Friday, September 11, 2020

Changing of the guard …

… Kwame Dawes named successor for national "American Life in Poetry" column | KHGI. (Hat tip, Rus Bowden.)

In case you wondered …

… Poem of the week: How Poems Arrive by Anne Stevenson | Books | The Guardian. (Hat tip, Rus Bowden.)

The man and the controversy …

… Anders Tegnell and the Swedish Covid experiment | Free to read. (Hat tip, Dave Lull.)

Our meeting comes as things appear to be going his way. As coronavirus cases rise in pretty much all other European countries, leading to fears of a second wave including in the UK, they have been sinking all summer in Sweden. On a per capita basis, they are now 90 per cent below their peak in late June and under Norway’s and Denmark’s for the first time in five months. Tegnell had told me the first time we spoke in the spring that it would be in the autumn when it became more apparent how successful each country had been.

Historical moment, fictional imagination …

… Musings and Reviews: An elegy for 9/11 and lost innocence.



I was at home, recovering from an operation that day. I had come downstairs, made some coffee and turned on the TV to watch the news. I called up to Debbie and said, "You may want to come down and see this. I think it's going to be a very big news day." I am given to understatment.

Word of the day …

… Organza | Word Genius.

Something to think on …

Men fight for liberty and win it with hard knocks. Their children, brought up easy, let it slip away again, poor fools. And their grandchildren are once more slaves.
— D. H. Lawrence, born on this date in 1885

Frightening …

… The Burning – Idlings. (Hat tip, Dave Lull.)

In defense of ignorance …

 ‘Dismantling anti-black linguistic racism in Shakespeare’ guide earns support from academia | The College Fix.

“The language that may be accessible to you isn’t necessarily accessible to everybody else, and … your community isn’t the one that might be harmed by it.”
No language is accessible to you until you learn it. Learning things that you don’t already know is called education.

 

Thursday, September 10, 2020

Read and watch …

… The Clearest and Best Video Explanation of the Virus, the Lockdowns, and the Impact – AIER. (Hat tip, Dave Lull.)

Just so you nbow …

… America’s 1984: Welcome to the Hate – AIER.



A cell does not reflect or judge. This is why the Hate escalates. And because our culture, like Orwell’s 1984, is bent on rewriting or canceling history, we are losing the sources that would enable us to fight this trend morally as well as politically.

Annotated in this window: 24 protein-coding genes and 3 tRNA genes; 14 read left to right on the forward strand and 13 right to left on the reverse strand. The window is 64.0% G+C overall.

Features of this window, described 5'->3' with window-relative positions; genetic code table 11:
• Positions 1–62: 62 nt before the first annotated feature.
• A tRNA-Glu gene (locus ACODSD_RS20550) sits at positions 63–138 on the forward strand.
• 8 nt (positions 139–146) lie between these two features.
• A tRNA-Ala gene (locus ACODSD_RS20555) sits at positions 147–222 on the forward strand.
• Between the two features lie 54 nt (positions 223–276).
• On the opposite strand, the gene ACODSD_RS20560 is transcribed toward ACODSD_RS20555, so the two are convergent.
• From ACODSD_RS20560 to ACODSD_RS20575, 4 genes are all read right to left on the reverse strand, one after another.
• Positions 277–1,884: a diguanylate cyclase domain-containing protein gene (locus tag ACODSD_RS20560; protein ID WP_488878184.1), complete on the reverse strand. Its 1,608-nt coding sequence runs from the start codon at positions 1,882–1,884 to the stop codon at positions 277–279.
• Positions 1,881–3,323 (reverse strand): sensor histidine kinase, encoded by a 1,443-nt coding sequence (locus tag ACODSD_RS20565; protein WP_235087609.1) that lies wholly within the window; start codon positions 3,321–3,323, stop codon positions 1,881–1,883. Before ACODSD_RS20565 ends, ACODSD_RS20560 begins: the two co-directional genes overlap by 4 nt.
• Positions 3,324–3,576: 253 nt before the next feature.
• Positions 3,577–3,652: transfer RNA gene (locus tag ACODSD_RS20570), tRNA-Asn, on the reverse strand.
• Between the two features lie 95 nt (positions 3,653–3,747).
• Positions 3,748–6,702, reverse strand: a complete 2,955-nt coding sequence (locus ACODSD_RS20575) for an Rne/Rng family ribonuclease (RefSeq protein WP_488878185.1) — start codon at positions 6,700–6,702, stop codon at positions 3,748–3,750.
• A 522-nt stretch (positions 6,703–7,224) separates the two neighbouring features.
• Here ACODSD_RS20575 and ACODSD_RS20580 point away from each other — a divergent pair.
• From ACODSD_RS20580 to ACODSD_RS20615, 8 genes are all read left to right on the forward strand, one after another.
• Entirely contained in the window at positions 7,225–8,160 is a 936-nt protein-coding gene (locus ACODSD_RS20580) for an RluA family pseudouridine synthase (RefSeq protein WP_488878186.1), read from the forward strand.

Hmm …

… Unconscious learning fosters belief in God, study finds - UPI.com.
When I was maybe 15, on one of the long solitary hikes I was wont to take the, I had an experience of what Wordsworth recounts in “ Lines Composed a Few Miles above Tintern Abbey”:
… a sense sublime
Of something far more deeply interfused,
Whose dwelling is the light of setting suns,
And the round ocean and the living air,
And the blue sky, and in the mind of man:
A motion and a spirit, that impels
All thinking things, all objects of all thought,
And rolls through all things. 

The experience has guided my being ever since.

Angling among life’s choices …

… Musings and Reviews: Not just another fish story on the Gulf coast of Texas.

Good for him …

… Nick Sandmann fires back at ACLU official who decried his college admission, shreds cancel culture - TheBlaze.

Fre speech means free speech even for those who disagree, Apparently, a good number of people these days have a hard time grasping.

Word of the Day …

… Microclimate | Word Genius.

Mrs. Peel passes …

… Acting legend Dame Diana Rigg dies aged 82 | Daily Mail Online.

Other September birthday poets and poems …

… Horace, Ode XI. Lib. I, by Robert Fergusson, b. September5, 1750.

… A Crowded Trolley Car, by Elinor Wylie, b. September 7, 1885.

… The Heart of a Woman, by Georgia Douglas Johnson, b. September 10, 1880.

(Hat tip, Rus Bowden.)

Hmm …

… Terrorism by Arson | Wirkman Comment. (Hat tip, Dave Lull.)

RIP …

 Kool & the Gang co-founder Ronald 'Khalis' Bell dies at 68 | Daily Mail Online.

Word of the day …

… Confabulate | Word Genius.

Something to think on …

Religion is the everlasting dialogue between humanity and God. Art is its soliloquy.
— Franz Werfel, born on this date in 1890

RIP …

… Ronald Harwood (1934-2020) | The Evelyn Waugh Society. (Hat tip, Dave Lull.)

Learning how to perform …

… A Second Chance | by Janet Malcolm | The New York Review of Books. (Hat tip, Dave Lull.)